Civil War History
  
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front cover of This Wicked Rebellion
This Wicked Rebellion
Wisconsin Civil War Soldiers Write Home
John Zimm
Wisconsin Historical Society Press, 2012

Over one hundred and fifty years after it began, the Civil War still fascinates us—the vast armies marching to war, iconic leaders like Abraham Lincoln and Robert E. Lee, the drama of a nation divided. But the Civil War was also about individuals, the hundreds of thousands of ordinary men and boys who fought and died on either side and the families and friends left at home.

This Wicked Rebellion: Wisconsin Civil War Soldiers Write Home tells this other side of the story. Drawing from over 11,000 letters in the Wisconsin Historical Society’s Civil War collection, it gives a unique and intimate glimpse of the men and women who took part in the War for the Union. Follow Wisconsin soldiers as they sign up or get drafted, endure drill and picket duty, and get their first experiences of battle. Join them as they fight desperation and fear, encounter the brutality of slavery, and struggle with the reasons for war.

From impressions of army life and the South to the hardships of disease and battle, these letters tell the story of the war through the eyes and pens of those who fought in it. This Wicked Rebellion brings to life the heroism and heartache, mayhem and misery of the Civil War, and the powerful role Wisconsin played in it.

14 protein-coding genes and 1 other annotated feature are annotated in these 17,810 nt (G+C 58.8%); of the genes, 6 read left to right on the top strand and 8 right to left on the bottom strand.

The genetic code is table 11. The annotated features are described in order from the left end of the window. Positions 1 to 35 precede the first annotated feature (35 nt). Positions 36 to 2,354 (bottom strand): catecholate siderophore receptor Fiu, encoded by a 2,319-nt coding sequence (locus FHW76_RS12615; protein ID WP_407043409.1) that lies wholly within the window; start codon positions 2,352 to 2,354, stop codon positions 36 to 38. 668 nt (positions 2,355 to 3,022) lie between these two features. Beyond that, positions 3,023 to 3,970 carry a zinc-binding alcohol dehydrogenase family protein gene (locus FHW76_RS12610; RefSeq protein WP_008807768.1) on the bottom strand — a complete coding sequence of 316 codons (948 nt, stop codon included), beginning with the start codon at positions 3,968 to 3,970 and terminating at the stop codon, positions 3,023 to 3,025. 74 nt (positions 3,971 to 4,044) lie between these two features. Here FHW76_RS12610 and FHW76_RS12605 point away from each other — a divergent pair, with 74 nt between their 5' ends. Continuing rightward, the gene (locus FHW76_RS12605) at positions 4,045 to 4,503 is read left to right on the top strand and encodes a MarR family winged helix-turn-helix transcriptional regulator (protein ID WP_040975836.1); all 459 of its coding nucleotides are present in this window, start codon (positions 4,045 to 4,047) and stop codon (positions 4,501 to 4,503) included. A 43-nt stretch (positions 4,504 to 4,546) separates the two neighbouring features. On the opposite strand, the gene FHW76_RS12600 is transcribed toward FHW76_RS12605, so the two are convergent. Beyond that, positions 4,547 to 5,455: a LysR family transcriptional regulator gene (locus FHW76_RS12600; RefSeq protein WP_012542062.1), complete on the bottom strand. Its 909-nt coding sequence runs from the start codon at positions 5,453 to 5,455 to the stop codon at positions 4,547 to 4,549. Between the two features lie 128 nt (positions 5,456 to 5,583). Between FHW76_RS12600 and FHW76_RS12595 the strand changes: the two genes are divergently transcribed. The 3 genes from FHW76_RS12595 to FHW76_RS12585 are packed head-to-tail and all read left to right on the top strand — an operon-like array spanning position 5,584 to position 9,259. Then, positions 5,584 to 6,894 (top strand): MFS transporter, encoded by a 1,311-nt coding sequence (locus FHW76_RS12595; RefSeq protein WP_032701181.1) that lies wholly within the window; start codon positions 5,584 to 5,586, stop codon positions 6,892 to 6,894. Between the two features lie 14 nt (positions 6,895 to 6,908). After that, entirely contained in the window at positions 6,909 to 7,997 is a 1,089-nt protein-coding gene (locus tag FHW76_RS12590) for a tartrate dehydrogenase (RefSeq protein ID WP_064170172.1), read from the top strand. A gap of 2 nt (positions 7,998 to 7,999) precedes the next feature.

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front cover of To Live and Die in Dixie
To Live and Die in Dixie
Native Northerners Who Fought for the Confederacy
David Zimring
University of Tennessee Press, 2015
According to the 1860 census, nearly 350,000 native northerners resided in a southern state by the time of the Civil War. Although northern in birth and upbringing, many of these men and women identified with their adopted section once they moved south. In this innovative study, David Ross Zimring examines what motivated these Americans to change sections, support (or not) the Confederate cause, and, in many cases, rise to considerable influence in their new homeland. By analyzing the lives of northern emigrants in the South, Zimring deepens our understanding of the nature of sectional identity as well as the strength of Confederate nationalism.